The “If” apology

The Art of Apology

Have you started to hear this apology more often recently?

“I’m sorry IF I offended you?”

I recently heard it from the CEO of a company I work for

The ULTIMATE non-apology apology.
It might be something that you’ll hear mainly from politicans or your boss who has decided a form of action but didn’t think of the impact to others within the organisation.
It may even be a phrase that you have used “I’m sorry if you felt like that” or “I’m sorry if you felt offended” or “I’m sorry if what I said hurt you”

This kind of apology shifts the blame onto the offended party, and denies personal acceptance of wrongdoing, as in “I’m sorry if you were offended by what I said”.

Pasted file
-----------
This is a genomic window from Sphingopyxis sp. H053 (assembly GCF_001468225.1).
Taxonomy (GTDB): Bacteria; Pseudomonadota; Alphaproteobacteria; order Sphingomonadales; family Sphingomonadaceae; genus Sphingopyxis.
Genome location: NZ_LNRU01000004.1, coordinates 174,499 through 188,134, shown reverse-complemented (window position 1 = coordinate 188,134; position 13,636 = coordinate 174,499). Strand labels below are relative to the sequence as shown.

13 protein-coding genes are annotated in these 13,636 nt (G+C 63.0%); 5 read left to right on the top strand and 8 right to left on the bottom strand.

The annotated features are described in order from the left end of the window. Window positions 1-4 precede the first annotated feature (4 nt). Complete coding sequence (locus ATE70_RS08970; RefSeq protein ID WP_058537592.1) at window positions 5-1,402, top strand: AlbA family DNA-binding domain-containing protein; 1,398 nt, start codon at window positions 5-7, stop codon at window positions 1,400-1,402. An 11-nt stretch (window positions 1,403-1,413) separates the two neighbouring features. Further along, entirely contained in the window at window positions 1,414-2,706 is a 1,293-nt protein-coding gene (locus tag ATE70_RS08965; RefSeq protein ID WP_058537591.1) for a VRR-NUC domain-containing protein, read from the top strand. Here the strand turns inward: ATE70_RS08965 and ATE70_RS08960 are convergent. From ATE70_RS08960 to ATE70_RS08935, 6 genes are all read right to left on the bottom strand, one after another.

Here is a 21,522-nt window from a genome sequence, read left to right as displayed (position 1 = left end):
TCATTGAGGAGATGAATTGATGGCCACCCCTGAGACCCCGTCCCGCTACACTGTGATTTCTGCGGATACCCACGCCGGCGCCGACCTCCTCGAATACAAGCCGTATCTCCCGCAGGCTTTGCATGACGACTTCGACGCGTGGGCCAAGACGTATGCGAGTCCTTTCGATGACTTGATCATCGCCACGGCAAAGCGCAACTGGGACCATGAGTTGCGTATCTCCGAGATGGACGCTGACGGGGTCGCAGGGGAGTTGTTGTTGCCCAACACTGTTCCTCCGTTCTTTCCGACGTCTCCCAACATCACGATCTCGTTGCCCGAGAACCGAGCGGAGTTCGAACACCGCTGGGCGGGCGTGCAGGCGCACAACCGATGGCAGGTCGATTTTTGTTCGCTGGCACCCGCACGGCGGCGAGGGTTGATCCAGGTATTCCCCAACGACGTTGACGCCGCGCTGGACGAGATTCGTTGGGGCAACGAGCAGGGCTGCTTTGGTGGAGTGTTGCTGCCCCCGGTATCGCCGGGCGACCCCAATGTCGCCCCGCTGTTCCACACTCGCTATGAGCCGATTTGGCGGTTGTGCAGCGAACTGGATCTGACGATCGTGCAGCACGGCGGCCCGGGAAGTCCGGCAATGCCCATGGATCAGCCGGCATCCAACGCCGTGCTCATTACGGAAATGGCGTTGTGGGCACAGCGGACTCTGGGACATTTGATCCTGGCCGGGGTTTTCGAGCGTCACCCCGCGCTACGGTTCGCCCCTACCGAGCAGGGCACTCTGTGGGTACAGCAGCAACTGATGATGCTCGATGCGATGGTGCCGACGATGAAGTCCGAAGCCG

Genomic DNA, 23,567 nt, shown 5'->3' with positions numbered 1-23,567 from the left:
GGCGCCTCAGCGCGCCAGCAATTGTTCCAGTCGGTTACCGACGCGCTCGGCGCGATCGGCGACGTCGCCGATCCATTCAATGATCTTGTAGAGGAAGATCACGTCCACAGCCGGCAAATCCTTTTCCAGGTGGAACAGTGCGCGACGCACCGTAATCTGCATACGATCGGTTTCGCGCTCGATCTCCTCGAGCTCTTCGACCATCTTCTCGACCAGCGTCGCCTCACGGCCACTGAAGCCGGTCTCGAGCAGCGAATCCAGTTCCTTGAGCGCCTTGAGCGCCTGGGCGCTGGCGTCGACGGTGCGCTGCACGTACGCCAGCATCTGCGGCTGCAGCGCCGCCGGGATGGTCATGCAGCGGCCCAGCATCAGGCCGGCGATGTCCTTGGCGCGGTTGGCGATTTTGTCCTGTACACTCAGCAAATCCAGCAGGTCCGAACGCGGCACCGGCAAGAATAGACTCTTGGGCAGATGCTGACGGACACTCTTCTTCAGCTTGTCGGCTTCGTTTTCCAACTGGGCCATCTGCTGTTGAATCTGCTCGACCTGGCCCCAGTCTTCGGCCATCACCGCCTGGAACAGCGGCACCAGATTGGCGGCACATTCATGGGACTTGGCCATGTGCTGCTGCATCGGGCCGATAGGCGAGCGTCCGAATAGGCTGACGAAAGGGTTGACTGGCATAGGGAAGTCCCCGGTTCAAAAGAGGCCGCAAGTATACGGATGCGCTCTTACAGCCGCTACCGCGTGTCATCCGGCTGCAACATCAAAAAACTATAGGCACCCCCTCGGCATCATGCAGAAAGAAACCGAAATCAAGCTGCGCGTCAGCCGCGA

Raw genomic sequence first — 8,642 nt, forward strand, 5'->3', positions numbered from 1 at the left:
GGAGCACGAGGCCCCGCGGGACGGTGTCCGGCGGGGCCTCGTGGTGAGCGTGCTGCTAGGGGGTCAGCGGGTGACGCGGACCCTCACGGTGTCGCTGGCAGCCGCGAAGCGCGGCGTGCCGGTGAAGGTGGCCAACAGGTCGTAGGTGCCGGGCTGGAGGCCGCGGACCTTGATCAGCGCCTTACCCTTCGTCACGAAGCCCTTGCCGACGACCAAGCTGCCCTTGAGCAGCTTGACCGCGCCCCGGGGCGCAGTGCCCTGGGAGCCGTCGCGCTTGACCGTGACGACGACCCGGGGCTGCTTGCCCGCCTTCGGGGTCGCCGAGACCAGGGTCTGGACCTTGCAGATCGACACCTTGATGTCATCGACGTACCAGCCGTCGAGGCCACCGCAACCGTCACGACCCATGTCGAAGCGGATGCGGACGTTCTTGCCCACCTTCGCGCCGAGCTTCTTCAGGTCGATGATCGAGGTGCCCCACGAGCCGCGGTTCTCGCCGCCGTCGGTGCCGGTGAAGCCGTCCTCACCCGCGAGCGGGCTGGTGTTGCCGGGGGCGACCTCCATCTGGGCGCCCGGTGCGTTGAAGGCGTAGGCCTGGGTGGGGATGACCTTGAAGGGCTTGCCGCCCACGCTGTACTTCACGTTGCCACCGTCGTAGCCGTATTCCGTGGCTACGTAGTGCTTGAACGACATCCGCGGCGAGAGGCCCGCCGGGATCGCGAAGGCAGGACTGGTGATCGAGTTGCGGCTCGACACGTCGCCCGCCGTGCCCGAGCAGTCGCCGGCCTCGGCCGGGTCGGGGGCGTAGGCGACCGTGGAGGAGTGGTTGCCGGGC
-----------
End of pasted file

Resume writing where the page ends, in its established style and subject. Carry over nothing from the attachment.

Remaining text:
The “if” implies that the apologiser either doesn’t even know they did wrong (and did not bother to find out) or else does not acknowledge that they did wrong and so are pretending to apologise because they feel obligated to rather than because they are actually sorry.

There is no confirmation that the apologiser actually regrets anything or has learnt anything from what they did that was wrong. According to John Kador in Effective Apology, “Adding the word if or any other conditional modifier to an apology makes it a non-apology.”

So how should I apologise?

Here are the typical 5 steps, they don’t have to be in this order however it would usually be good to touch base with each

1. Admit your error, own it… don’t deflect or pass on the blame!
2. Acknowledge the harm you have caused… That’s the whole point of the apology
3. Express that you’re actually sorry
4. Ask for forgiveness… forgiveness isn’t something you can ‘take’ it has to be given to you
5. Commit to change… if you are going to apologise you don’t want it to be a regualar thing, lets change the way we do things going forward too!

One thought on “The “If” apology

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